Home > Great Big Greenhouse Blog > August 2014 > BONNIE'S GARDEN--Here Dragon, Dragon...

BONNIE'S GARDEN--Here Dragon, Dragon...

Do you find something just the slightest bit magical about Dragonflies?  A lot of people do—hence the preponderance of dragonfly pendants, broaches, earrings, decals, suncatchers, etc.  In medieval Europe, dragonflies were often feared.  Romanian folktales said they were horses, possessed by the devil.  The Welsh called them “Adder’s Servants” and the Portuguese called them “Eye Snatchers.”  In Sweden it was believed that dragonflies stitched up the mouths of children who told lies.  Even in the southern U. S. they are called “Snake Doctors” because of a folk belief that they followed snakes around to tend their wounds.  In the Orient, however, they are symbolic of bravery and speed.  And Native Americans found them symbols of happiness and purity.

Dragonflies are an ancient family of insects.  They were around 300 million years ago.  They were much larger then—with a wingspan the length of your arm.  These days, they range in size from around one to three inches, with tropical species reaching up to six inches.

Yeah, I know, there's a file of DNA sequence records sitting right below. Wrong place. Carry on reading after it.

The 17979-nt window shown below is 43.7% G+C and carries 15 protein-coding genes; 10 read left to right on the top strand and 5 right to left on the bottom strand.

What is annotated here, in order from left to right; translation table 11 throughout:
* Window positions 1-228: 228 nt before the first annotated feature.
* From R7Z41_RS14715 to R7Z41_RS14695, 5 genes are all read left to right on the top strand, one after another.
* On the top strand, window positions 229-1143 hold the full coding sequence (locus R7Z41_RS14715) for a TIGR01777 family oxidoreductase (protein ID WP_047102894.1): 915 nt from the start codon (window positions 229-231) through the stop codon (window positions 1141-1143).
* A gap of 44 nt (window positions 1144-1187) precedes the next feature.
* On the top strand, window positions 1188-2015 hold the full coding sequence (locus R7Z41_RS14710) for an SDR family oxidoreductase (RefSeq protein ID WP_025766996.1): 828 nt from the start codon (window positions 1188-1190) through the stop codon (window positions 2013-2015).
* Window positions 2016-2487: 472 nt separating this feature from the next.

Adult dragonflies are predators, feeding primarily on mosquitoes, flies, etc.  They are found near water sources since their young are aquatic.  Dragonflies lay eggs on vegetation in or near water.  Once hatched, their larval stage can last for several years.  During this time they feed on small aquatic bugs—including mosquito larvae.

They are excellent flyers—the helicopters of the insect kingdom.  They are able to fly up, down, forward, backward and side to side.  They can even fly upside down, if necessary.  They can hit speeds up to 30 miles per hour.  Their eyes are capable of seeing nearly 360 degrees and they use three-quarters of their brains to interpret what they see.  This makes them fierce and swift predators—even capable of calculating their prey’s speed and direction. They don’t chase their pray, they actually intersect it.  And they’ll catch about 95% of what they set out to get. They have been observed eating up to 30 or more insects in one single feeding. 

To attract dragonflies to your yard, you must have a pond or other stable water source.  Add a few plants.  This will give dragonflies a place to lay eggs as well as provide cover from predators.  Too many plants, however, will block the sun, which dragonflies like.  Shrubs or perennial flowers planted around the water’s edge will also provide cover.  Fish and frogs will eat dragonfly eggs and larvae so, if trying to attract dragonflies, keep fish and frogs out.

Whether you try to attract them or simply enjoy them when they happen by, just wish them well and “bon appetit!” I wish a few more would happen by my yard.  I have a few mosquitoes I’m saving for them…

Posted: 8/12/2014 by Bonnie Pega | with 0 comment(s)
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